Planned Giving

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Have a question? Thinking through your options?

For some helpful hints, click on one of these topics:

1. Checklist for End of Life Planning
2. Give it Twice Trust (Charitable Remainder Trust)
3. Giving to Children
4. Help with Real Estate (Episcopal Realtors' Association)
5. How Do You Wish Your Gift to be Used?
6. Saving for Retirement (Deferred Gift Annuity)
7. How Marvin Tripled his Income (Gift Annuity)
8. Long Term Care
9. Make a Gift of Your Tax Bomb (IRA, 401k, 403b)
10. Making Your Will a Statement of Your Values
11. Paying it Forward (Inheritance)
12. Poor Person's Foundation (Donor Advised Fund)
13. Providing for Your Pets (St. Francis' Guild)
14. Something that Won't Go Away (Endowment Gift)
15. The Difference Made by One Gift
16. The Easiest Way to Remember Your Church
17. Unmarried Partners (Estate Planning)
18. What Our Prayerbook Says About Wills
19. When a Will Won't (Estate Planning Tips)
20. Where Will Your Next Rector Live? (Donate House)
21. Your Will and Missing Words


A COSTLY INHERITANCE



My cousin Judy had Down's syndrome. Judy never learned to speak or care for herself and spent the last years of her life in an institution. We seldom speak of family members who, like Judy, are permanently disabled. Many of us with disabled family members may not be aware of how important it is to take particular account of them in our estate planning.

A disabled adult whose lifeline is Social Security or another government program will likely be disqualified from receiving future benefits if their parents were to die without a will -- or without a properly designed trust. This would be a very costly inheritance. Only an enormous inheritance could compensate for disqualification, yet even a modest inheritance may trigger this disastrous result. A parent's lack of proper planning could easily have unintended catastrophic results for their loved one.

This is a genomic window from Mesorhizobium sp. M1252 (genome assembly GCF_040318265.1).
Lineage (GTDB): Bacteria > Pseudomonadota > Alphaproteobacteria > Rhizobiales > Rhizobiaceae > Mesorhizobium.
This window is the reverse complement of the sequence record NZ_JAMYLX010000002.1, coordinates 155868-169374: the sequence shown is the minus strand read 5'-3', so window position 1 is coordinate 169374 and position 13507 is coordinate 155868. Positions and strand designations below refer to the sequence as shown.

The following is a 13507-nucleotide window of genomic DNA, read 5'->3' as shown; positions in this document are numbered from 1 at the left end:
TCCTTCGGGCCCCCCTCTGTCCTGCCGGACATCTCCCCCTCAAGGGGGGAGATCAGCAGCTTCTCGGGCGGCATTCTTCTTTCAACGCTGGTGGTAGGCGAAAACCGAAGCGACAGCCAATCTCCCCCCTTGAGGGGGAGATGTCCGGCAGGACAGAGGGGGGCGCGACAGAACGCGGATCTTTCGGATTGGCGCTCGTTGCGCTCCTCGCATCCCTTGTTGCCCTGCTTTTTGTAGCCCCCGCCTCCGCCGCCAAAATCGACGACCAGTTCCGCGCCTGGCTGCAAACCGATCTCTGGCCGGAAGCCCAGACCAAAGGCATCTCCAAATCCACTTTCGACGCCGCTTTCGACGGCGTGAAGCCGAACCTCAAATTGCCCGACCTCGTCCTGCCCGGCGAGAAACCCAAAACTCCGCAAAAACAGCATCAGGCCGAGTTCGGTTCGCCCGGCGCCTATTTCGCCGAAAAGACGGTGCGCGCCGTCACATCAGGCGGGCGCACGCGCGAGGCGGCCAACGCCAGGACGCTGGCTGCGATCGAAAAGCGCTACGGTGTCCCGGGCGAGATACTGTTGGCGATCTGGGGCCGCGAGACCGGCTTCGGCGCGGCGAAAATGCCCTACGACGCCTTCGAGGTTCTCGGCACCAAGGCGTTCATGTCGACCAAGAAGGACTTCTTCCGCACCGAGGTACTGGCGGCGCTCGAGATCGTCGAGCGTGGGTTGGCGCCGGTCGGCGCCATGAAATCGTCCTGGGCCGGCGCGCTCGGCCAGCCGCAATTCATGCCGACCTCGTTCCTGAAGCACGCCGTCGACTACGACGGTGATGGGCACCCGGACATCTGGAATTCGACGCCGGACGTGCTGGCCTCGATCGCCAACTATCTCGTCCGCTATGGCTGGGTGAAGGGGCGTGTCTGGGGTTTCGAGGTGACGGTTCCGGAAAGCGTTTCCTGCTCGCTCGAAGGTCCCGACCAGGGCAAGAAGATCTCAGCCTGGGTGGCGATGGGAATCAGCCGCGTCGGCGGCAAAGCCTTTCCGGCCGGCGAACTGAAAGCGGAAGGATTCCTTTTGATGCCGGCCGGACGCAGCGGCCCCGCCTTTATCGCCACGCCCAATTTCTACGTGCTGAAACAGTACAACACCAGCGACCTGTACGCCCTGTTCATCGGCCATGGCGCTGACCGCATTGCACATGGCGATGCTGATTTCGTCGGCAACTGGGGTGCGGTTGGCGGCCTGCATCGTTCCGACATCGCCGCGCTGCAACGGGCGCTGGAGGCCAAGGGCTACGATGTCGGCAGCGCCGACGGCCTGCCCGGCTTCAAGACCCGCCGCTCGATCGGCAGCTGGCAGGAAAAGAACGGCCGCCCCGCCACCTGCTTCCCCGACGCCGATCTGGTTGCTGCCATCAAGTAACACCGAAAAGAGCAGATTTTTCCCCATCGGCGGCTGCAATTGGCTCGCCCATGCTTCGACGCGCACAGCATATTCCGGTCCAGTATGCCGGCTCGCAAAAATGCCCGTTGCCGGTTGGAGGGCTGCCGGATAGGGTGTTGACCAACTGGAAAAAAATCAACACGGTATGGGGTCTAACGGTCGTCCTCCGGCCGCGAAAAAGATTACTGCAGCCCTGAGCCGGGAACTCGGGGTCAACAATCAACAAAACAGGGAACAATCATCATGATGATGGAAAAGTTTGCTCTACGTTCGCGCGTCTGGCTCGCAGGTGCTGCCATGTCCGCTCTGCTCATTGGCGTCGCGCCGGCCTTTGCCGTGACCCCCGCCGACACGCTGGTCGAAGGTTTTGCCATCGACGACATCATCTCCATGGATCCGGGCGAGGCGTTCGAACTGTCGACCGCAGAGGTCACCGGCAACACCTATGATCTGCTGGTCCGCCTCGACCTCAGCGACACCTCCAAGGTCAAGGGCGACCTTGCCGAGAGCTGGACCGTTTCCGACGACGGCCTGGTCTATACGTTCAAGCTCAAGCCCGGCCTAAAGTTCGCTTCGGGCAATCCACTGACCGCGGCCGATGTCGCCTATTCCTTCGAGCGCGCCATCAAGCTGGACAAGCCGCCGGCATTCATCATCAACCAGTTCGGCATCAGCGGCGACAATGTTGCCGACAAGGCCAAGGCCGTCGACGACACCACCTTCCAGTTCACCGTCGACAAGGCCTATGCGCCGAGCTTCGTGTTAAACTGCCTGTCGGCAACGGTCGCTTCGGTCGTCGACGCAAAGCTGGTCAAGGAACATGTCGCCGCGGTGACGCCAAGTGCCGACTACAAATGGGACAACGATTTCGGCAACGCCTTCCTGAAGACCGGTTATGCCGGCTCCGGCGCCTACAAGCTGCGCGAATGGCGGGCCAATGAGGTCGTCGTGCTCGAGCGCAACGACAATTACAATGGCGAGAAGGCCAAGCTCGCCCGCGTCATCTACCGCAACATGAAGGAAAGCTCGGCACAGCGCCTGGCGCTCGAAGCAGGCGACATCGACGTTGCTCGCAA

A special needs person like my cousin Judy requires a "Special Needs Trust" to protect her benefits. The appointed trustee of such a Special Needs Trust administers its finances for the named beneficiary in a way that protects other benefits that she may be receiving. Such a Special Needs Trust may be funded with a bequest from her parent's will or trust, or with a life insurance policy.

Any unspent principal in a Special Needs Trust will, at the death of the disabled beneficiary, be paid to a remainder beneficiary. This may be another family member, a charity, or a combination. A woman in Marin has named her church as ultimate beneficiary of her daughters' Special Needs Trusts.

Recently I helped a couple who have an adult disabled son plan a Charitable Remainder Trust that will pay into their son's Special Needs Trust. This will have the advantage of significantly lowering taxes on their estate while protecting their son and ultimatelybenefiting their parish as well.

For ways to both protect family members and benefit your church contact your gift planning officer. He can refer you to appropriate professional advisors as well as inform you of various options.

A Special Needs Trust is an important way to care for someone who God has given to us.

_________________________________
Amanda Kiernan, J.D. 415.869.7812
Planned Giving Officer amandak@diocal.org
Episcopal Diocese of California www.episcopalgift.org
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